Yet even the U.S. is disturbingly vulnerable—and in some respects is becoming quickly more so. It depends on a just-in-time medical economy, in which stockpiles are limited and even key items are made to order. Most of the intravenous bags used in the country are manufactured in Puerto Rico, so when Hurricane Maria devastated the island last September, the bags fell in short supply. Some hospitals were forced to inject saline with syringes—and so syringe supplies started running low too. The most common lifesaving drugs all depend on long supply chains that include India and China—chains that would likely break in a severe pandemic. “Each year, the system gets leaner and leaner,” says Michael Osterholm, the director of the Center for Infectious Disease Research and Policy at the University of Minnesota. “It doesn’t take much of a hiccup anymore to challenge it.”

Perhaps most important, the U.S. is prone to the same forgetfulness and shortsightedness that befall all nations, rich and poor—and the myopia has worsened considerably in recent years. Public-health programs are low on money; hospitals are stretched perilously thin; crucial funding is being slashed.


I did, there is nothing in that passage that addresses any of the points I brought up.
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Posted 6/17/18 , edited 6/17/18
the world let alone America isn't ready for anything of tragic. granted there are the few hoarders out there, who are preppers and slowly prepare for the worst, sadly guess who's going to be making a heck of a lot of friends who will be dead weight, well granted at least by this time, in some cases, dead weight and freezers make good friends unto themselves. I mean, instead of wasting money on stupid things why not save and slowly buy things of importance. there's nothing wrong with having a pantry and having it slowly stashed with tuna, beans, water... just remember to rotate these out every so often. for the extreme there are building of shelters, these days not even the extreme. as for preparing for a plague (tossing out even zombie) the world isn't ready and possibly a lot to even most aren't ready. I mean, we have factors for diseases, immunity rates and a lot don't have enough food week to week, let alone month to month. some can go months without going to the store and buy that way... there are variables as well, but, by default, human are like any other animal, the strong survive.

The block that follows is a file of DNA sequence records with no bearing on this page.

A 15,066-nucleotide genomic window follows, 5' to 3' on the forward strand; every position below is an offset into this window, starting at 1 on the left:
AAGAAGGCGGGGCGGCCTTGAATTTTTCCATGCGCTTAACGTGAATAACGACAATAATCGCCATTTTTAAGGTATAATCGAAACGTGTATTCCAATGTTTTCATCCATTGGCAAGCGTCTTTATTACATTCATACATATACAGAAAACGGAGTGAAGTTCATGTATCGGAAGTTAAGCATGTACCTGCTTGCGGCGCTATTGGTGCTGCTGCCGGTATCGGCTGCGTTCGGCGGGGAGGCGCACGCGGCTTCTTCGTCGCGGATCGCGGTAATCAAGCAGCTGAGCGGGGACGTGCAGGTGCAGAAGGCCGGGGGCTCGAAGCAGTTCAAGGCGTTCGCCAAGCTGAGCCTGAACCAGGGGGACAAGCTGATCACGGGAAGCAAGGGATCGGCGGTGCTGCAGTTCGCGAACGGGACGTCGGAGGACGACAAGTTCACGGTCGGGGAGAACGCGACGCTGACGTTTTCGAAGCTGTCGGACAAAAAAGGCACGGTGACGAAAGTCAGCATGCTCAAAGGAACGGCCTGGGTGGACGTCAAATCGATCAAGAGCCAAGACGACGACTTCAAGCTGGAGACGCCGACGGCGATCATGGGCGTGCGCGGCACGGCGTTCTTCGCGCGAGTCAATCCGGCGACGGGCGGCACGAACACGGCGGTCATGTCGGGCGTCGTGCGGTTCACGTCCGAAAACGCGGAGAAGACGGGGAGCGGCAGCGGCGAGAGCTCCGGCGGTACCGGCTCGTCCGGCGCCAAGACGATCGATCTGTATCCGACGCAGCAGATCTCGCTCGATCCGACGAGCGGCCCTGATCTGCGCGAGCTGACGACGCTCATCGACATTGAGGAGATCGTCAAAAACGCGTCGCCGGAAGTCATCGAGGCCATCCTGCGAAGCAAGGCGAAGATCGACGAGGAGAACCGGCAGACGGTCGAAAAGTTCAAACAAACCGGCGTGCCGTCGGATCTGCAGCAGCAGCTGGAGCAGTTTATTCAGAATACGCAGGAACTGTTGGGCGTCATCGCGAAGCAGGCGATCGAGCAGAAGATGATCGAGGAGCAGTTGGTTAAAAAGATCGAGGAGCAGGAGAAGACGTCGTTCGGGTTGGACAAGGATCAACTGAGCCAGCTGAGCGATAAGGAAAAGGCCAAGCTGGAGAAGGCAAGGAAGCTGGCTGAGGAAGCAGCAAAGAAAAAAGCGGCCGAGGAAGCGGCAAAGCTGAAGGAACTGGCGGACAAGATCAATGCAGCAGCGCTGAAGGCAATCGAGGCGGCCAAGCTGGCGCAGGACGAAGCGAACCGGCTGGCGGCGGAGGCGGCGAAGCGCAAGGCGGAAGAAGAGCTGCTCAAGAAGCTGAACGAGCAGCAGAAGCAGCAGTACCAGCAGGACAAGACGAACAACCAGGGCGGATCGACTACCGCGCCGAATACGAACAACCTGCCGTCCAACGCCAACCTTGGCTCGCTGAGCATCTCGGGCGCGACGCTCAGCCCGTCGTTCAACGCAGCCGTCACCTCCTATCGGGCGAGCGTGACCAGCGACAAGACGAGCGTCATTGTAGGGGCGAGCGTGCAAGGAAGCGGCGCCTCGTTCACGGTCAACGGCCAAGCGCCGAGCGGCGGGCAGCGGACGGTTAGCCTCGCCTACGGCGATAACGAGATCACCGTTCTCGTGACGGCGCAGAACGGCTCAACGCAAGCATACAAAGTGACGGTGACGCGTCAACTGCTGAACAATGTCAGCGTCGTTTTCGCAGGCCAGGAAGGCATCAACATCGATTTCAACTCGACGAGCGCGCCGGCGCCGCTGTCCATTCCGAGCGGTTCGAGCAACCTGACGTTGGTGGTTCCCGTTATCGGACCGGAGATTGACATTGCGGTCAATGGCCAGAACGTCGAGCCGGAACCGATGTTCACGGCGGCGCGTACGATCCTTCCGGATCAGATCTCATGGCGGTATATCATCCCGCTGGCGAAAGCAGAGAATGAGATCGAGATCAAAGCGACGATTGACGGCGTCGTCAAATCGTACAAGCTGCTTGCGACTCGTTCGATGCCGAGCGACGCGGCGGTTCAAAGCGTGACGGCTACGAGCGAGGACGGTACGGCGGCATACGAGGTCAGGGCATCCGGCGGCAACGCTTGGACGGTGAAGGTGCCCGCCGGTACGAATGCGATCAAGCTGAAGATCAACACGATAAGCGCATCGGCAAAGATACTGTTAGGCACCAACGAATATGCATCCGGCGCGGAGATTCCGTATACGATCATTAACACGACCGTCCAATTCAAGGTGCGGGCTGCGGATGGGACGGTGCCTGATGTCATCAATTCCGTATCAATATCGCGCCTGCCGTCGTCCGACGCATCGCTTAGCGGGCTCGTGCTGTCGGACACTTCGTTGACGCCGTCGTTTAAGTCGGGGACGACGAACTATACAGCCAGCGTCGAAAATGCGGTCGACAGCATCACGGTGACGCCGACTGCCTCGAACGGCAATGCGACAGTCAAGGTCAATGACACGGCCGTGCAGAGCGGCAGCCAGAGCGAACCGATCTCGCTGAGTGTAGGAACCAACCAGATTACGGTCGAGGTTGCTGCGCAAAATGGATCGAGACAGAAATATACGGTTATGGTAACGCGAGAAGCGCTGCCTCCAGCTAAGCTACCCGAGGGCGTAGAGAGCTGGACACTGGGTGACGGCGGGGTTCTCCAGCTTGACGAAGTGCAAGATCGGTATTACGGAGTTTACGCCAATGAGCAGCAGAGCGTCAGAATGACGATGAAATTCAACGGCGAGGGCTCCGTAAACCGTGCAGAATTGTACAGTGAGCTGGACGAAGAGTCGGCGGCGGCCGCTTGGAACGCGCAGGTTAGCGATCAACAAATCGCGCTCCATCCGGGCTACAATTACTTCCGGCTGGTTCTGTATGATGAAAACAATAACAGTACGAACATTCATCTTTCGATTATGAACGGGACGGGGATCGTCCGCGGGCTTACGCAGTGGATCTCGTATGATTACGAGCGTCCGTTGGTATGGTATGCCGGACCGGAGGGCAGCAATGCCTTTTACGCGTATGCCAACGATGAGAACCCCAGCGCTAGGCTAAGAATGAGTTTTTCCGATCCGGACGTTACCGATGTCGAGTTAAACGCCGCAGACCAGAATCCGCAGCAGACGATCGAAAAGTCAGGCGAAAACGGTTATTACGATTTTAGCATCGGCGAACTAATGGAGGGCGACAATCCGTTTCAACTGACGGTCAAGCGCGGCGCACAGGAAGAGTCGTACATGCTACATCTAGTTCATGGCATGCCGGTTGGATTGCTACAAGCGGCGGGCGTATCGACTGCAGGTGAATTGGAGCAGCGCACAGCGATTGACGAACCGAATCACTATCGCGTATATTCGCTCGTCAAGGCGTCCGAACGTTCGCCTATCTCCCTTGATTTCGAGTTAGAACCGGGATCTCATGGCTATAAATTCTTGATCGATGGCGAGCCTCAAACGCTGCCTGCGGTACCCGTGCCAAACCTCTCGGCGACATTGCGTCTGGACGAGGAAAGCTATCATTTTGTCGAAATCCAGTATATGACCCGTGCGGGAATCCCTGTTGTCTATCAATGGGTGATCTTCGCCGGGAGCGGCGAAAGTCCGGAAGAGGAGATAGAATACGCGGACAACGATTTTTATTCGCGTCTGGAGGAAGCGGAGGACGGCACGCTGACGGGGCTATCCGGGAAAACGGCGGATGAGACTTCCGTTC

Posted 6/17/18 , edited 6/18/18
America is too busy getting fat, indolent, ignorant, and useless to care. Let's see what's on T.V...